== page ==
According to British firm, Delphi Technologies, it is the first company in the industry to start series production of an 800-volt silicon carbide inverter for electric vehicles. The supplier has now received an order worth billions.
An unnamed OEM has apparently placed an order worth 2.7 billion dollars with Delphi for the series production of this technology over a period of eight years. The market launch is expected in 2022, initially for a high-performance electric car with 800 volts.
The new SiC inverter is further evolution of the company’s proven high voltage inverter. It is important that the new component supports a multi-voltage platform – i.e. can also process charges with 400 volts. “Doubling the voltage from today’s typical 400 volts brings a substantial range of benefits, both for the vehicle user and for the vehicle manufacturer,” says Richard F. Dauch, CEO of Delphi Technologies. “We have designed this technology to simplify vehicle manufacturers’ multi-voltage strategies as they extend their electric and hybrid vehicle ranges,” he explained.
A few days ago, Delphi Technologies announced a collaboration with semiconductor manufacturer Cree to supply Delphi with its silicon carbide-based MOSFETs for the new 800V inverters. In the inverter, conventional silicon will then be replaced by silicon carbide (SiC), which enables even faster switching in the semiconductors and operation at higher temperatures. “The faster switching alone will allow faster, more compact and lighter motors that offer great efficiency and greater range,” says Dauch. Since the new SiC switches fit into the same package as the current silicon switches, the dimensions of the inverter will not change – which should reduce engineering costs for car manufacturers.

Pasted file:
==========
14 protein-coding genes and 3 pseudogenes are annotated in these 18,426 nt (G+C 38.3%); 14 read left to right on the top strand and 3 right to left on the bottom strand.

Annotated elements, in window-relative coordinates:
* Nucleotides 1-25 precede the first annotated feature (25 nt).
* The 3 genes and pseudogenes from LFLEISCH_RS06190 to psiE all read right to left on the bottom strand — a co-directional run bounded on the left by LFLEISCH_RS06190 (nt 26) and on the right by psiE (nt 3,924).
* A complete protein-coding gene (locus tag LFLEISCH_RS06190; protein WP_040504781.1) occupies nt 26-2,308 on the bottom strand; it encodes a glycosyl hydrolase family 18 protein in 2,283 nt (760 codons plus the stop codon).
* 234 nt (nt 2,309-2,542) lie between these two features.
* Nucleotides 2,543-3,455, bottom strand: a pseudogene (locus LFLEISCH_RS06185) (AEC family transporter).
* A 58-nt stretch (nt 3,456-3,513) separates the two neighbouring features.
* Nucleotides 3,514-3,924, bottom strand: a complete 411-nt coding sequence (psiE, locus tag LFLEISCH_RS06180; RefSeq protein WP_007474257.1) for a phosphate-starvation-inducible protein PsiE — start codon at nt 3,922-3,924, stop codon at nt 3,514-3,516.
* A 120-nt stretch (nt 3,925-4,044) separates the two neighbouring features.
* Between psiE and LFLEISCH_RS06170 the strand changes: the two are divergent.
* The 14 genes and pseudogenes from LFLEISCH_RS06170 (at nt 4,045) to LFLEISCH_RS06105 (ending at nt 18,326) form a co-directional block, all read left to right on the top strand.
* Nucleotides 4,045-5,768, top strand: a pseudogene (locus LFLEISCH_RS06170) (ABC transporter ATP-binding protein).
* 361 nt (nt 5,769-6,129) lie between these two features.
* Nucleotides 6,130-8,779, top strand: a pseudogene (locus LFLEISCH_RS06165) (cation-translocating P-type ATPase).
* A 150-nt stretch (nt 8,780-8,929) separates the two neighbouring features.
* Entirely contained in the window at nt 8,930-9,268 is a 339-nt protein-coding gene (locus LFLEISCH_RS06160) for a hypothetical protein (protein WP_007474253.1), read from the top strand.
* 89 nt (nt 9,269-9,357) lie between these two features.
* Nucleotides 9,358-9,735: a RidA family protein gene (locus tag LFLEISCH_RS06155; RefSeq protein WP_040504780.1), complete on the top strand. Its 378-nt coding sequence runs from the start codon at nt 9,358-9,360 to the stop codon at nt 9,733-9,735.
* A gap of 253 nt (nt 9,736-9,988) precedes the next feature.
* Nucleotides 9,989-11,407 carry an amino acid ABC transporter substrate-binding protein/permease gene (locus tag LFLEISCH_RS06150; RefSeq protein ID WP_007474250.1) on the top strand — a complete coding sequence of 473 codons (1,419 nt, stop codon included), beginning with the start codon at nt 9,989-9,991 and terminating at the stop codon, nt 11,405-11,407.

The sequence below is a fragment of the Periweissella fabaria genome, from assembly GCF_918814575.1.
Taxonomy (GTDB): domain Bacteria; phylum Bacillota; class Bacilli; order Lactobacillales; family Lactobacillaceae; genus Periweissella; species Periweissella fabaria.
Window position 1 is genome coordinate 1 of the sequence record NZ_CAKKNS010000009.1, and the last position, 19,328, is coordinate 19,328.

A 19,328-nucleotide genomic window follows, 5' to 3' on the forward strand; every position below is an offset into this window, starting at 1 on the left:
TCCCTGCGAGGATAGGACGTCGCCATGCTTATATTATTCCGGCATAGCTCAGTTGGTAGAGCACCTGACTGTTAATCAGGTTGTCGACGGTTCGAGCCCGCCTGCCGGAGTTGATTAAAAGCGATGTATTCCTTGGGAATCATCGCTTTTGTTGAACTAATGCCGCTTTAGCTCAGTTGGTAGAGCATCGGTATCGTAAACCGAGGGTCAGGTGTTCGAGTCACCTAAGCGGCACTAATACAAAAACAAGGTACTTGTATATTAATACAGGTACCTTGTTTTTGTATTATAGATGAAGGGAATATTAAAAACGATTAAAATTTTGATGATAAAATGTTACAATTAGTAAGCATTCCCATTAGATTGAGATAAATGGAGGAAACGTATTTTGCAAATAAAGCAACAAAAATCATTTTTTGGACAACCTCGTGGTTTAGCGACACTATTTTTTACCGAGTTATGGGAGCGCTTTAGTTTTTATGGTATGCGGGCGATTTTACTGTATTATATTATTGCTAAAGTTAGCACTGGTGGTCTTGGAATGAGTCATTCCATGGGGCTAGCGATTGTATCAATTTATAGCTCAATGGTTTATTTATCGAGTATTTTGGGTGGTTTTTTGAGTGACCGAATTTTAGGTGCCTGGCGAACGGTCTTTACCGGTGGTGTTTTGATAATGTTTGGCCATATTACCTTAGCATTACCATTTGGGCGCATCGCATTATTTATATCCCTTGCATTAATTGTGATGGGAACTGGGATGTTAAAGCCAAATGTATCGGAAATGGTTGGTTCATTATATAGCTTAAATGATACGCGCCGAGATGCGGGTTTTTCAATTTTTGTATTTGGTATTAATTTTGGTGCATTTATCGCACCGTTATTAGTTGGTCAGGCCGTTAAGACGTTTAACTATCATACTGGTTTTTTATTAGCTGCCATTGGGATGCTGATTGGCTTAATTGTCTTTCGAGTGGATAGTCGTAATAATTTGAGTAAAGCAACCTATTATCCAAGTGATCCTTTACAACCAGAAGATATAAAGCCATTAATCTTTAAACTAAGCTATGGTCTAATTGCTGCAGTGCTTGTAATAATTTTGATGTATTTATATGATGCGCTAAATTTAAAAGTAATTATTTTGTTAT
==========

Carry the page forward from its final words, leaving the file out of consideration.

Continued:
When the recently introduced Porsche Taycan is delivered to customers, it will be the first electric car with 800-volt technology. As a Taycan offshoot for 2021, Audi plans to bring the e-Tron GT to the market at a later date on the basis of the PPE architecture developed jointly with Porsche, which will also include electric cars with 800 volts. At the IAA, both Mercedes with the EQS vision and Hyundai also confirmed the development of electric cars with 800-volt technology.
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